Tenshin waza (body transfer techniques), applied both defensively and offensively to evade, attack, and counterattack one or more opponents, are to be used on opponents who are larger and stronger, armed, or numerous. There are 15 basic tenshin waza exercises and many variations. They are first practiced singly in all directions, then combined with blocking, striking, kicking, and punching. Koei-kan teaches that proper execution of tenshin waza enables the best use of body weight, distance, and an opponent’s power. The techniques are taught, practiced, and researched until quickness and fluidity are achieved. Some of the methods are easily visualized by name and include: tsuri-ashi (dragging the feet), fumi-dashi (lunge step), hineri (hip twist), oshi-fumikkomi (push step), kosa su su mi (intersecting or cross step), and yoko-ido (side step).
The koei-kan system-like all substantial karate systems-is physically demanding; its philosophical and ethical teachings help the student endure the hardships and trials of training. The academic aspects of training include medical, cultural, and historical components. All shodan candidates write a culminative paper that is sent to Japan for sensei Onishi’s approval.
In History: Eizo Onishi, known as kancho (head of the system) sensei to his followers, established the first koei-kan dojo in Kanagawa-ken, Japan, on April 2,1954. The founding of the koei-kan system was the crystallization of years of training and study by Onishi under the auspices of two great masters: Kanken Toyama (1888-1966) and Juhatsu Kiyoda (1888-1967).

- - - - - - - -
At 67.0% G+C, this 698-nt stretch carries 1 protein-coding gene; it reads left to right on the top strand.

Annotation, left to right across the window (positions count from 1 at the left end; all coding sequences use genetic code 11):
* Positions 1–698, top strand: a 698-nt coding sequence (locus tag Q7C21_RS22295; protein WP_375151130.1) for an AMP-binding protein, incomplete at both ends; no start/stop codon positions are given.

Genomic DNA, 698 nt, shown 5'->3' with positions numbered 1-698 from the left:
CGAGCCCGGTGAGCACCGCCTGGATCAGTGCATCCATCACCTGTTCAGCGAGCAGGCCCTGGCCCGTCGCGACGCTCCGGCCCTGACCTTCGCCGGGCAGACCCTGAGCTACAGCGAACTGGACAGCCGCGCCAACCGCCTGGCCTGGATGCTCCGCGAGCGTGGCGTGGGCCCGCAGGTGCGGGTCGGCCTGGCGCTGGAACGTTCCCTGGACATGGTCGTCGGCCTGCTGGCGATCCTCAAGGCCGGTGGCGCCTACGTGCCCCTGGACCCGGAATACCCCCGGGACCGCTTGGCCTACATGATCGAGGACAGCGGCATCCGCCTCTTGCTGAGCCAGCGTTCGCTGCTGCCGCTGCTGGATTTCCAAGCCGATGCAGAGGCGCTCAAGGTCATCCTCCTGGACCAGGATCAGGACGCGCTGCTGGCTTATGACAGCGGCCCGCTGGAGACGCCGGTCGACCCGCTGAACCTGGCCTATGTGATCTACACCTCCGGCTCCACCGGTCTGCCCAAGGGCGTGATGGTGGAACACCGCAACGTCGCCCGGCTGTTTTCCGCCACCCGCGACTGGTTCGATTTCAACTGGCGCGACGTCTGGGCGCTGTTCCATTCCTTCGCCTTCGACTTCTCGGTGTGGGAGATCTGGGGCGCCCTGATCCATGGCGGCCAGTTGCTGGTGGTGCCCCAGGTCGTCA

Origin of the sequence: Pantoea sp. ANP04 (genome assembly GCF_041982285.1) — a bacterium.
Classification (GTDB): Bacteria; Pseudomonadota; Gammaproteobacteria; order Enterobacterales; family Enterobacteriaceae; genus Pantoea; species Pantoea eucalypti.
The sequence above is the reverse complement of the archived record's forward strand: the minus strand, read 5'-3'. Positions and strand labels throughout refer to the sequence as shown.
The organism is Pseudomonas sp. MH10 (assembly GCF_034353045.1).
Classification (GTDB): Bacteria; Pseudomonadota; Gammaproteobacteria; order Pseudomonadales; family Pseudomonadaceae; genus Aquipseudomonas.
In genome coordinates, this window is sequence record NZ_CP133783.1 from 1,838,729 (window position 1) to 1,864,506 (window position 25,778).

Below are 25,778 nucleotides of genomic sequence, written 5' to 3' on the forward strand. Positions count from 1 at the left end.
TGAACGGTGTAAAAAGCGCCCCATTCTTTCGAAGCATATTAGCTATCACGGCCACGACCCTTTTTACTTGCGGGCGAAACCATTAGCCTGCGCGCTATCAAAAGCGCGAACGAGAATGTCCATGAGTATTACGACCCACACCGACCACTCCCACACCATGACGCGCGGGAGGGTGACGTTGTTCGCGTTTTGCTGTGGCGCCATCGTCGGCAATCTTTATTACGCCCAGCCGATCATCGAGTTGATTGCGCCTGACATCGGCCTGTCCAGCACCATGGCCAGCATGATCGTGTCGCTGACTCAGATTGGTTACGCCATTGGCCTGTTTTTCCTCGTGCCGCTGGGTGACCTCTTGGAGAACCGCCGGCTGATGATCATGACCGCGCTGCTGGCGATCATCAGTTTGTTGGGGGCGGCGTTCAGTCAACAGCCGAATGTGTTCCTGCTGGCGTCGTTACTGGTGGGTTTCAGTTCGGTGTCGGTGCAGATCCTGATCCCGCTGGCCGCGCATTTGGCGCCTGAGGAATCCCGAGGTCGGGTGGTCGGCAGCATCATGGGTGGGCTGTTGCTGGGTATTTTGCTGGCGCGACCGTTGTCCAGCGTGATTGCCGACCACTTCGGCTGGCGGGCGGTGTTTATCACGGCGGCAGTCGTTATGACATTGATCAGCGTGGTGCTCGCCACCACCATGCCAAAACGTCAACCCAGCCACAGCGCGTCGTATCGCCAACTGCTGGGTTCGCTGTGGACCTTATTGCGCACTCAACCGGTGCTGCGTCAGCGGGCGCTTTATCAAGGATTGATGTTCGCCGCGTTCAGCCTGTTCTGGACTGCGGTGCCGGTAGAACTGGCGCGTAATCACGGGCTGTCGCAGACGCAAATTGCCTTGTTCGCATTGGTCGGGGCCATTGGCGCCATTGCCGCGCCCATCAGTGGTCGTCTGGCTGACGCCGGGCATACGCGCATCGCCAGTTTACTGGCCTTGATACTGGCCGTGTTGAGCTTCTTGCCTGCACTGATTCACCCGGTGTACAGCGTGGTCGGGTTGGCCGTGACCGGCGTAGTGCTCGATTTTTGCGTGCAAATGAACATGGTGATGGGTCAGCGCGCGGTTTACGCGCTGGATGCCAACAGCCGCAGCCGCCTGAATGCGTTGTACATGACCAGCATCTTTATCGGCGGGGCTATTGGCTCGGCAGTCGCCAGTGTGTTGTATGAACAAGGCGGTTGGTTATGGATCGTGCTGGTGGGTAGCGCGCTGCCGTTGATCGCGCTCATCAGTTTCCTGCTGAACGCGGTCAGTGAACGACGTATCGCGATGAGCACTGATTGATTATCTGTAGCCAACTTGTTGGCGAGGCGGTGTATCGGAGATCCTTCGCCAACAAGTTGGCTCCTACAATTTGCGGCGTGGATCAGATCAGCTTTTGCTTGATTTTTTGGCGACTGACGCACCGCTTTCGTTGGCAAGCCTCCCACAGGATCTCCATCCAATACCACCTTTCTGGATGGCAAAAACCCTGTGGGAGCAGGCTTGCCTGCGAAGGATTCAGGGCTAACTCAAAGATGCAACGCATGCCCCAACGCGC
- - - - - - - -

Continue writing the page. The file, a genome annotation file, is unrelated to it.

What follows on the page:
Under their supervision Onishi became en expert in his own right, and was graded hachidan (8th-degree black belt). Prior to his death, Toyama awarded Onishi the menkyo-kaliden (hand-written scroll), and appointed him chairman of the All-Japan Karate-Do Association.
In his continuing search for knowledge and martial wisdom, Onishi traveled to Okinawa to observe the training methods of other karate exponents, including the late master Choshin Chlbana. Later, Onishi visited Peking, Hong Kong, and Taiwan, where he studied Chinese chuan ta with various teachers. Of these, the most notable was Koichi Kyo, an expert in the northern Shaolin style, Yue derivative. Onishi also traveled to Southeast Asia, the U.S., and Europe in his capacity as president of the International Koei-kan Karate-Do Federation, which is headquartered in Tokyo.
Edward Kaloudis is the U.S. director of the koei-kan system. He operates from the national headquarters in Clifton, New Jersey, which is under the auspices of the International Karate-do Gaku Federation and the All Japan Karate-Do Association. Other major U.S. representatives are Brian Frost, the 1972 All Japan Koei-kan Champion, who serves as chief technical instructor, and Richard Woodgeard, a senior instructor and advisor who also studied in Japan under master Onishi.
Koei-kan is currently practiced in Europe and South America also The style and its representative emblems are trademarked. Only certified instructors are granted permission to use the koeikan name, emblems, and training materials. The phrase “karate-do gaku” was coined by Onishi to describe koei-kan; it represents the improvement of karate through research, experimentation, and individual adaptation of conclusions. (EDWARD KALOUDIS)